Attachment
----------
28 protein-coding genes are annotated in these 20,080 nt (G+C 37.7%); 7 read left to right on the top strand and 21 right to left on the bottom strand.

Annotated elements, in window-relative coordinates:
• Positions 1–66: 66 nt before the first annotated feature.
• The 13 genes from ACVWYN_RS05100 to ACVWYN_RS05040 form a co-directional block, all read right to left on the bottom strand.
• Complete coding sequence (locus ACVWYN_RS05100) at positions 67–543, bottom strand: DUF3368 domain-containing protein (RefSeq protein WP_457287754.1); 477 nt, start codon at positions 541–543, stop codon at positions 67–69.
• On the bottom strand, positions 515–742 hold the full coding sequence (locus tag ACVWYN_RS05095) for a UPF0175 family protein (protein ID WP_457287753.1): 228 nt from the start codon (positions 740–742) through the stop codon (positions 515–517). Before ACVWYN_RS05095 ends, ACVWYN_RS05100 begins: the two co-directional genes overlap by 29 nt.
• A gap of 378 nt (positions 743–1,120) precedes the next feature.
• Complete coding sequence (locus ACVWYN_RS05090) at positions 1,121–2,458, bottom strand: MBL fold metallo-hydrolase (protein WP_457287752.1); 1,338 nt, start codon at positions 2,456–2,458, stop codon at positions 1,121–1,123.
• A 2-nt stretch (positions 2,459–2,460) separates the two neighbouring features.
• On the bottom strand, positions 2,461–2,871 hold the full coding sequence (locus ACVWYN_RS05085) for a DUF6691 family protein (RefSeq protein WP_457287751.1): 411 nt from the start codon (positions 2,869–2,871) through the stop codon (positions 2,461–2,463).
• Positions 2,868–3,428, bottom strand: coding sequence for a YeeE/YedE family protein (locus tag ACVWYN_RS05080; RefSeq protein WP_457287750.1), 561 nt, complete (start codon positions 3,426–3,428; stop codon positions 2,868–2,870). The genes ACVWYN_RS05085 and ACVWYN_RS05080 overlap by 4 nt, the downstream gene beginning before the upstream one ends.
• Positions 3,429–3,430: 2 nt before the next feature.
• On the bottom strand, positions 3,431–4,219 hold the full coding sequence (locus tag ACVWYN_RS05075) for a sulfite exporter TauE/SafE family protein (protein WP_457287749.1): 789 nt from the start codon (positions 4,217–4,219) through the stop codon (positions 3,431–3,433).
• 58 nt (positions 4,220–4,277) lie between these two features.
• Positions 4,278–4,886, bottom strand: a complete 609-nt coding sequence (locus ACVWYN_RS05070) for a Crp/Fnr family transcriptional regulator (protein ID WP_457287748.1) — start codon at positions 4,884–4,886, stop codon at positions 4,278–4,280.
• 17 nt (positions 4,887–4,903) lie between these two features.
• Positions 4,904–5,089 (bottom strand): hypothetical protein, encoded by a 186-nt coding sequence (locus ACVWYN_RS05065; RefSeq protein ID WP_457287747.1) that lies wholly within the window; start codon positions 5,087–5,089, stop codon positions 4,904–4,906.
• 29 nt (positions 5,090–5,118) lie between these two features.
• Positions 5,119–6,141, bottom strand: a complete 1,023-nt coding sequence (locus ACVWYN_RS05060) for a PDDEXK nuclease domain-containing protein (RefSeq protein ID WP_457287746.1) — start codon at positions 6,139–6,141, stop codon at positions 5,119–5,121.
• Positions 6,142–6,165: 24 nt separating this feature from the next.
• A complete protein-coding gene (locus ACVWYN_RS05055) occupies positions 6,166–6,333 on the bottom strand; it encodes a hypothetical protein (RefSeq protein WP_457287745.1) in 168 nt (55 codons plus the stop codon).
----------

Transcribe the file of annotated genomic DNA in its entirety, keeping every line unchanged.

28 protein-coding genes are annotated in these 20,080 nt (G+C 37.7%); 7 read left to right on the top strand and 21 right to left on the bottom strand.

Annotated elements, in window-relative coordinates:
• Positions 1–66: 66 nt before the first annotated feature.
• The 13 genes from ACVWYN_RS05100 to ACVWYN_RS05040 form a co-directional block, all read right to left on the bottom strand.
• Complete coding sequence (locus ACVWYN_RS05100) at positions 67–543, bottom strand: DUF3368 domain-containing protein (RefSeq protein WP_457287754.1); 477 nt, start codon at positions 541–543, stop codon at positions 67–69.
• On the bottom strand, positions 515–742 hold the full coding sequence (locus tag ACVWYN_RS05095) for a UPF0175 family protein (protein ID WP_457287753.1): 228 nt from the start codon (positions 740–742) through the stop codon (positions 515–517). Before ACVWYN_RS05095 ends, ACVWYN_RS05100 begins: the two co-directional genes overlap by 29 nt.
• A gap of 378 nt (positions 743–1,120) precedes the next feature.
• Complete coding sequence (locus ACVWYN_RS05090) at positions 1,121–2,458, bottom strand: MBL fold metallo-hydrolase (protein WP_457287752.1); 1,338 nt, start codon at positions 2,456–2,458, stop codon at positions 1,121–1,123.
• A 2-nt stretch (positions 2,459–2,460) separates the two neighbouring features.
• On the bottom strand, positions 2,461–2,871 hold the full coding sequence (locus ACVWYN_RS05085) for a DUF6691 family protein (RefSeq protein WP_457287751.1): 411 nt from the start codon (positions 2,869–2,871) through the stop codon (positions 2,461–2,463).
• Positions 2,868–3,428, bottom strand: coding sequence for a YeeE/YedE family protein (locus tag ACVWYN_RS05080; RefSeq protein WP_457287750.1), 561 nt, complete (start codon positions 3,426–3,428; stop codon positions 2,868–2,870). The genes ACVWYN_RS05085 and ACVWYN_RS05080 overlap by 4 nt, the downstream gene beginning before the upstream one ends.
• Positions 3,429–3,430: 2 nt before the next feature.
• On the bottom strand, positions 3,431–4,219 hold the full coding sequence (locus tag ACVWYN_RS05075) for a sulfite exporter TauE/SafE family protein (protein WP_457287749.1): 789 nt from the start codon (positions 4,217–4,219) through the stop codon (positions 3,431–3,433).
• 58 nt (positions 4,220–4,277) lie between these two features.
• Positions 4,278–4,886, bottom strand: a complete 609-nt coding sequence (locus ACVWYN_RS05070) for a Crp/Fnr family transcriptional regulator (protein ID WP_457287748.1) — start codon at positions 4,884–4,886, stop codon at positions 4,278–4,280.
• 17 nt (positions 4,887–4,903) lie between these two features.
• Positions 4,904–5,089 (bottom strand): hypothetical protein, encoded by a 186-nt coding sequence (locus ACVWYN_RS05065; RefSeq protein ID WP_457287747.1) that lies wholly within the window; start codon positions 5,087–5,089, stop codon positions 4,904–4,906.
• 29 nt (positions 5,090–5,118) lie between these two features.
• Positions 5,119–6,141, bottom strand: a complete 1,023-nt coding sequence (locus ACVWYN_RS05060) for a PDDEXK nuclease domain-containing protein (RefSeq protein ID WP_457287746.1) — start codon at positions 6,139–6,141, stop codon at positions 5,119–5,121.
• Positions 6,142–6,165: 24 nt separating this feature from the next.
• A complete protein-coding gene (locus ACVWYN_RS05055) occupies positions 6,166–6,333 on the bottom strand; it encodes a hypothetical protein (RefSeq protein WP_457287745.1) in 168 nt (55 codons plus the stop codon).